253185.fig.002
Figure 2: Physical appearance of R-SBgC/PCL scaffolds.
fig3
Figure 3: FESEM micrographs of R-SBgC in magnification 25K X; marker 100 nm (a) and an EDAX spectrum of R-SBgC nanopowder (b).
3.3. Characterization
3.3.1. SEM Micrographs, FESEM, and EDX Analysis prior to Bioactivity Testing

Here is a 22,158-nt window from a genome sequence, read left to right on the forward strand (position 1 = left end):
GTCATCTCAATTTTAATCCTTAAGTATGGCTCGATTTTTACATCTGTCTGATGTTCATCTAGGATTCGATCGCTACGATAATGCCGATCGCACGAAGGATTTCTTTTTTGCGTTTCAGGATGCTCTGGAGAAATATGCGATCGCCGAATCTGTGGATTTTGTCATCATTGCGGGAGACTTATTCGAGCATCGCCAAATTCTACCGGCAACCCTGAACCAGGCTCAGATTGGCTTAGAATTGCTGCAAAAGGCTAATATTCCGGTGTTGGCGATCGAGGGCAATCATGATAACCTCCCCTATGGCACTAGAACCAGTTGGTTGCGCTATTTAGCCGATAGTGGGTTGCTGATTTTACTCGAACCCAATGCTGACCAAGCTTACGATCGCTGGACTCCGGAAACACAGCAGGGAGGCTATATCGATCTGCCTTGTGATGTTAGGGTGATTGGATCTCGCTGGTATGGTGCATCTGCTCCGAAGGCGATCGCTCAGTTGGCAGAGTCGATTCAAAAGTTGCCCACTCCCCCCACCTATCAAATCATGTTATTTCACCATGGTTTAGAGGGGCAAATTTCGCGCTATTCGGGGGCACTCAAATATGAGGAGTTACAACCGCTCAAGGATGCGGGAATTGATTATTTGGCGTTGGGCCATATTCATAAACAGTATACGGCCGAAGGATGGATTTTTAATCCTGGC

SEM micrographs reveal porous structures within the surfaces and inner structures of the fabricated scaffolds. SEM images of pure PCL scaffold and 30% (w/w) R-SBgC/PCL composites are presented in Figure 4 as representatives of minimum and maximum R-SBgC content scaffolds. The morphologies of the pure PCL scaffold and composite present a typical microstructure of Polymeric scaffold prepared using TIPS technique [23]. Furthermore, the fabricated composite scaffold in this study showed an average pore size of 100 µm with interconnected porous structure which is deemed suitable for cell migration and penetration [24]. In Figures 4(a) and 4(b), the pore size appears to be reduced with increasing amount of R-SBgC. El-Kady et al. also report that the increase in the glass content from 25 wt% to 50 wt% resulted in a decrease of composite scaffold pore size [13]. This appears to be supported by other studies [13, 25]. Another explanation for the reduction in pore size may be the decrease in solvent volume relative to the total weight of the polymer and bioactive glass nanoparticles during the preparation of the composites [12]. In addition to reduced pore sizes, there appears to be increased agglomeration cluster formation with increasing R-SBgC concentration. This is especially evident in composites of 30% R-SBgC doped scaffold (Figure 4(b)). Although most of the R-SBgC nanoparticles are distributed homogeneously on the pore walls of the scaffolds, some aggregates of nanoparticles are detectible in some pores of the scaffold as observed in higher magnification (2K X) in Figure 4(b). The presence of R-SBgC particles was confirmed by the EDX data as presented in Figure 5.